CS 599
Content Detection and Analysis for Big Data

Spring Semester, 2016
Location: THH 101
Time: TTh 5:00pm-6:50pm
Class number: 30058D

Instructor | Overview | Academic IntegrityTextbook and ReadingsAssignments and Exams Project Schedule


Course Producers



This course is designed as an advanced course in data analytics, and big data. The course introduces students to the area of content detection and analysis. This involves understanding of digital file formats, their detection and data extraction from them. Emphasis areas include Document Type Detection; Parsing and extraction; Metadata understanding and analysis; Language Identification and detection from files and finally file formats and representation. The class also has a specific focus on Content Detection and Analysis from large data sets. Datasets used in the course are publicly collected by the instructor or his collaborators involved in national Big Data initiatives including DARPA, NASA and other projects. The course is designed to be accessible to students with experience programming in Java and in Python at an intermediate level. The first half of the course focuses on Java, using the Tika framework as the core technology for instruction. The instructor is the co-inventor of Tika and has deep experience in the technology and in search engines technology from Apache. The second half of the course introduces the students to the use of Python programming for Content Detection and Analysis using Tika, ElasticSearch™, Solr, Nutch and Apache Hadoop™. The course will be a combination of lecture, in-class discussion, readings, group-based assignments and a final exam.

The objective of this course is to train students to be able to understand file formats, their representation, and how to automatically extract information from large datasets of files. Specifically, students successfully completing this course will achieve three main objectives:

  1. Develop sufficient proficiency in the Tika framework to write software capable of automatically identifying files, extracting information from them including their text and metadata and language.
  2. Develop sufficient proficiency in Information Retrieval and Data Extraction techniques with Large Data sets collected from the Web and other places (Intranet, Science Data Sets, Public Data Sets).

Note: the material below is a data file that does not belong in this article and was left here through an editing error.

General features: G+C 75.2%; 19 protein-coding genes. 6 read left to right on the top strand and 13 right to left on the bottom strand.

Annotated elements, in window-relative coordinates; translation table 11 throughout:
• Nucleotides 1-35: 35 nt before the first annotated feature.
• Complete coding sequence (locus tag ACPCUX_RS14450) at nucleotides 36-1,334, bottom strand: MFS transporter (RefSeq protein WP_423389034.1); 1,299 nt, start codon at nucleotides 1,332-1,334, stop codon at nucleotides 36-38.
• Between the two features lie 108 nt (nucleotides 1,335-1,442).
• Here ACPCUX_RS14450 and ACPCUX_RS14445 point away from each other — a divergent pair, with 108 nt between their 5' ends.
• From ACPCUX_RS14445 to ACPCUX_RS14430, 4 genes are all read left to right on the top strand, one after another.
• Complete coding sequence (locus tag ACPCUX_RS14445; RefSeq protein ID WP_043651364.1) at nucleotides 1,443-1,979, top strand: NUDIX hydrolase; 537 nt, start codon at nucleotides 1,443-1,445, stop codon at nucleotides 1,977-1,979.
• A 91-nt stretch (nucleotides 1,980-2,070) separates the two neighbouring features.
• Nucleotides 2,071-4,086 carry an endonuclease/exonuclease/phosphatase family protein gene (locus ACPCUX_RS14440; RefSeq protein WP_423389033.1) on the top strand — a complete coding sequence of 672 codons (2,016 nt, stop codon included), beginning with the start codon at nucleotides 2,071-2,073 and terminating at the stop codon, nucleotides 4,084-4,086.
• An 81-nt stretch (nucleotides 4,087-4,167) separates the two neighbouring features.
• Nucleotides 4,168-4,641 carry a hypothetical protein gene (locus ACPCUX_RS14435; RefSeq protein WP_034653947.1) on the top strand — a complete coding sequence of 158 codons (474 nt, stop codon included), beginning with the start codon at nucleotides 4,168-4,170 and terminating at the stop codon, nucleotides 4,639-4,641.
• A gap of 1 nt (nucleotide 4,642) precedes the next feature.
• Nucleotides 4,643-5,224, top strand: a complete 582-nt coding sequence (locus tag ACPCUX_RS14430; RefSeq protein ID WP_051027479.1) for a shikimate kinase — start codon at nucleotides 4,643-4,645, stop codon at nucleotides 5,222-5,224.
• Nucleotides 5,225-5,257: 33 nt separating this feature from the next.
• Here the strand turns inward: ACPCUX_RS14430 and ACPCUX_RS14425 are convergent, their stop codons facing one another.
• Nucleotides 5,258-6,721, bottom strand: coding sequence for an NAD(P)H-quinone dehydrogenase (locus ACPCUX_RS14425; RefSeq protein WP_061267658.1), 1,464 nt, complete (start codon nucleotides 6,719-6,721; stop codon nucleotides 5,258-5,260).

3. Develop sufficient proficiency in Java and Python to write and execute software that is “File Aware” and that automatically extracts text and metadata from large data sets.

The primary teaching methods will be discussion, case studies, and lectures.  Students are expected to perform directed self learning outside of class which encompasses, among other things, a considerable amount of literature review.  In addition, the class will directly leverage open source software and partnerships from the Instructor who sits on the Board of Directors at the Apache Software Foundation. Projects associated with the course make direct contributions to Apache Licensed (“ALv2”) open source software projects at the student’s discretion. Leadership training in open source is provided and encouraged, and students leave with an experience in open source that makes them more marketable to companies and institutions looking to hire in content detection and analysis, Big Data, and Data Science.

In addition to foundations, and practical experience with content detection and analysis, the class will also introduce the student to the state-of-the-art in content detection research, future trends and state-of-the-practice. Students are expected to attend class regularly, and participate (as directed) in all class discussions, and most importantly, have fun!

Academic Integrity

Statement on Academic Conduct and Support Systems